Christmas Truce

Christmas Truce

 

 

Christmas truceIn December of 1914 World War I had only been a conflict for a mere 5 months. Despite this, as Christmas approached soldiers’ morale was already extremely low and the causality rates extremely high.  This made what happened on Christmas day of that year that much more inspiring and surprising. Starting on Christmas Eve, many German and British troops fighting in World War I sang Christmas carols to each other across the lines, and at certain points, the Allied soldiers even heard brass bands joining the Germans. At dawn on Christmas Day, some German soldiers emerged from their trenches and approached the Allied lines across no-man’s-land, calling out “Merry Christmas” in their enemies’ native tongues. At first, the Allied soldiers feared it was a trick, but seeing the Germans unarmed they climbed out of their trenches and shook hands with the enemy soldiers. The men exchanged presents of tobacco and plum puddings and sang carols and songs. Some Germans lit Christmas trees around their trenches, and there was even a documented case of soldiers from opposing sides playing a game of soccer. For a brief moment, just one day in a war that would last for years, all set aside their differences and overlooked the severity of their situations in-order to embrace in friendship and relish in a respite of joy and peace.

This moment in WWI is considered to be one of the brightest moments ever recorded in wartime history. A moment where man’s humanity shown brighter than all else. Sadly, the very next day fighting continued and this would never be replicated to this scale again through-out the war. As Christians living in the world that we live in today, I wonder what things we need to set aside in order to be a light to the world around us. Jesus commands us to be this light at the sermon on the mount in Matthew 5:14-16, “You are the light of the world. A city set on a hill cannot be hidden. Nor do people light a lamp and put it under a basket, but on a stand, and it gives light to all in the house. In the same way, let your light shine before others, so that they may see your good works and give glory to your Father who is in heaven.” The interesting thing about this passage is the reason behind Christ’s comments about us being a light. The reason our light should shine, is for the benefit of others, “let your light shine before others, so that they may see your good works and give glory to your Father.”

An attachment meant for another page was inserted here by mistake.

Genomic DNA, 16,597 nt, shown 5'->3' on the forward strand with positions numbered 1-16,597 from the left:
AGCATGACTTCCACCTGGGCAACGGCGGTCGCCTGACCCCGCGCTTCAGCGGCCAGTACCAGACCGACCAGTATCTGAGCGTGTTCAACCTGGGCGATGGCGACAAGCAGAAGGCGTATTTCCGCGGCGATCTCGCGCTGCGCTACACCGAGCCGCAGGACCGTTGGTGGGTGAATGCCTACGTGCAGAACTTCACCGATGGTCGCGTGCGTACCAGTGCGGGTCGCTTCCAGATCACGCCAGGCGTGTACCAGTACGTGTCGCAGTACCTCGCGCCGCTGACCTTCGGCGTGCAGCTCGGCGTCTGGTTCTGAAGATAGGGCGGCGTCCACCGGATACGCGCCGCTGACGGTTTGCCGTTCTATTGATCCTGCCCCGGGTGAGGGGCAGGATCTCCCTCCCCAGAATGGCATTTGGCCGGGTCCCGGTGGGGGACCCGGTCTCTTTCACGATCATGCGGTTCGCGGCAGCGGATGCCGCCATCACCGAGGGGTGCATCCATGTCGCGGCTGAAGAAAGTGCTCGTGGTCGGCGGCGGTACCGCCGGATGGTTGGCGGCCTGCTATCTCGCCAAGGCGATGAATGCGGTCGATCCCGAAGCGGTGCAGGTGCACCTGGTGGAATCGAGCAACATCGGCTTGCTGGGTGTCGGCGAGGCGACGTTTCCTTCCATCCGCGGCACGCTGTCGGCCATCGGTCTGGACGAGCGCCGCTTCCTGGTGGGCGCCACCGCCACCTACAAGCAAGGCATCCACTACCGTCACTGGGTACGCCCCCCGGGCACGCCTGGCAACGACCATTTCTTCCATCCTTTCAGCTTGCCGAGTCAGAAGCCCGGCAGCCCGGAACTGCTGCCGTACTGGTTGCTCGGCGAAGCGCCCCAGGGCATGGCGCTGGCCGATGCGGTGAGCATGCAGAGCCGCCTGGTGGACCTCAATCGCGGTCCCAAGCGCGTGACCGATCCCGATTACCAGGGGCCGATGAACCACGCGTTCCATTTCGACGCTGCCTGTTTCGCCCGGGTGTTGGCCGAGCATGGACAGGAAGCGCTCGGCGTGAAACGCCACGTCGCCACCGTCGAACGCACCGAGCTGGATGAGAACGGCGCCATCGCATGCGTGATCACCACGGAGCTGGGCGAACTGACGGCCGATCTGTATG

In reality, a Christian who isn’t a light to other people may not only be failing their obligation to others but also failing to meet God’s expectations. Paul would continue this conversation on being a light in Ephesians 5:8b-10, “Walk as children of light (for the fruit of light is found in all that is good and right and true) and try to discern what is pleasing to the Lord.” It is evident that our God is expecting his Sons and Daughters to be a light in this world. It only makes sense for the followers of Christ, who labels Himself in John 8:12 as the “light of this world,” to reflect this in their own lives. Why would we, who have been given the light of Christ in our lives, turn around and diminish this light to other people? We have not only the obligation to be a light in this dark world, but if we truly love and appreciate our Savior, we have the motivation to be so as well. Christ sums this up well in Luke 8:16, “No one after lighting a lamp covers it with a jar or puts it under a bed, but puts it on a stand, so that those who enter may see the light.” This Christmas, and throughout the year we have coming up let us be prepared and motivated to be a light no matter the situation or circumstances we find ourselves in.